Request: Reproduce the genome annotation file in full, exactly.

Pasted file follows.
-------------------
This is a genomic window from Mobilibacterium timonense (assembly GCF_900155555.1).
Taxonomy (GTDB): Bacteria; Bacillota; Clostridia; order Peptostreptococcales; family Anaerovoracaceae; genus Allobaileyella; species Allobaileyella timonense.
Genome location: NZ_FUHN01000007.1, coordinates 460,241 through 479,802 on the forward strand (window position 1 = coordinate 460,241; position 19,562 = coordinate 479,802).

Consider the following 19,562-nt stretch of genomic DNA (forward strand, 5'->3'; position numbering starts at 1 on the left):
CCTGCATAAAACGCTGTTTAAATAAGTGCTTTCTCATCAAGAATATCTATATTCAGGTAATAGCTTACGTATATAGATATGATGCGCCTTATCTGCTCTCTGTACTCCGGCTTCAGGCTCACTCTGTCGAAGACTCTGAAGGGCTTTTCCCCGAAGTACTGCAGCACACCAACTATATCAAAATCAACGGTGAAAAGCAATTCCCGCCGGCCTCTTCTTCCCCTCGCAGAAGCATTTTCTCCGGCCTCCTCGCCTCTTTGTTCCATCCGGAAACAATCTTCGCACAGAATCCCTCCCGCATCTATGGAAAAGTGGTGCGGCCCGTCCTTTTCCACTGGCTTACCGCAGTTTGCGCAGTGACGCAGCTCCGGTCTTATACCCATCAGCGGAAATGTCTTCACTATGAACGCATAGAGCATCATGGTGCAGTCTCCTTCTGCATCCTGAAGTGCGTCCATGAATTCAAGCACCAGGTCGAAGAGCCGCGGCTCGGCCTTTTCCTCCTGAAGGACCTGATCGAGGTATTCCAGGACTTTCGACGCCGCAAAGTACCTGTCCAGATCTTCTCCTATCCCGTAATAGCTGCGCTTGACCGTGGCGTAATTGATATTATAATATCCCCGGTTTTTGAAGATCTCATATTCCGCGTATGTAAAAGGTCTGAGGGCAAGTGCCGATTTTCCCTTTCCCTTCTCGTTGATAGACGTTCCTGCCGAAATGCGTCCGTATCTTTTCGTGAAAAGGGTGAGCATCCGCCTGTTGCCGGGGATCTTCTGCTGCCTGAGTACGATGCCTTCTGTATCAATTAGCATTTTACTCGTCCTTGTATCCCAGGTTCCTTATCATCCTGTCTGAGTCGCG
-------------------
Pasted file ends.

This is a genomic window from Mobilibacterium timonense (assembly GCF_900155555.1).
Taxonomy (GTDB): Bacteria; Bacillota; Clostridia; order Peptostreptococcales; family Anaerovoracaceae; genus Allobaileyella; species Allobaileyella timonense.
Genome location: NZ_FUHN01000007.1, coordinates 460,241 through 479,802 on the forward strand (window position 1 = coordinate 460,241; position 19,562 = coordinate 479,802).

Consider the following 19,562-nt stretch of genomic DNA (forward strand, 5'->3'; position numbering starts at 1 on the left):
CCTGCATAAAACGCTGTTTAAATAAGTGCTTTCTCATCAAGAATATCTATATTCAGGTAATAGCTTACGTATATAGATATGATGCGCCTTATCTGCTCTCTGTACTCCGGCTTCAGGCTCACTCTGTCGAAGACTCTGAAGGGCTTTTCCCCGAAGTACTGCAGCACACCAACTATATCAAAATCAACGGTGAAAAGCAATTCCCGCCGGCCTCTTCTTCCCCTCGCAGAAGCATTTTCTCCGGCCTCCTCGCCTCTTTGTTCCATCCGGAAACAATCTTCGCACAGAATCCCTCCCGCATCTATGGAAAAGTGGTGCGGCCCGTCCTTTTCCACTGGCTTACCGCAGTTTGCGCAGTGACGCAGCTCCGGTCTTATACCCATCAGCGGAAATGTCTTCACTATGAACGCATAGAGCATCATGGTGCAGTCTCCTTCTGCATCCTGAAGTGCGTCCATGAATTCAAGCACCAGGTCGAAGAGCCGCGGCTCGGCCTTTTCCTCCTGAAGGACCTGATCGAGGTATTCCAGGACTTTCGACGCCGCAAAGTACCTGTCCAGATCTTCTCCTATCCCGTAATAGCTGCGCTTGACCGTGGCGTAATTGATATTATAATATCCCCGGTTTTTGAAGATCTCATATTCCGCGTATGTAAAAGGTCTGAGGGCAAGTGCCGATTTTCCCTTTCCCTTCTCGTTGATAGACGTTCCTGCCGAAATGCGTCCGTATCTTTTCGTGAAAAGGGTGAGCATCCGCCTGTTGCCGGGGATCTTCTGCTGCCTGAGTACGATGCCTTCTGTATCAATTAGCATTTTACTCGTCCTTGTATCCCAGGTTCCTTATCATCCTGTCTGAGTCGCG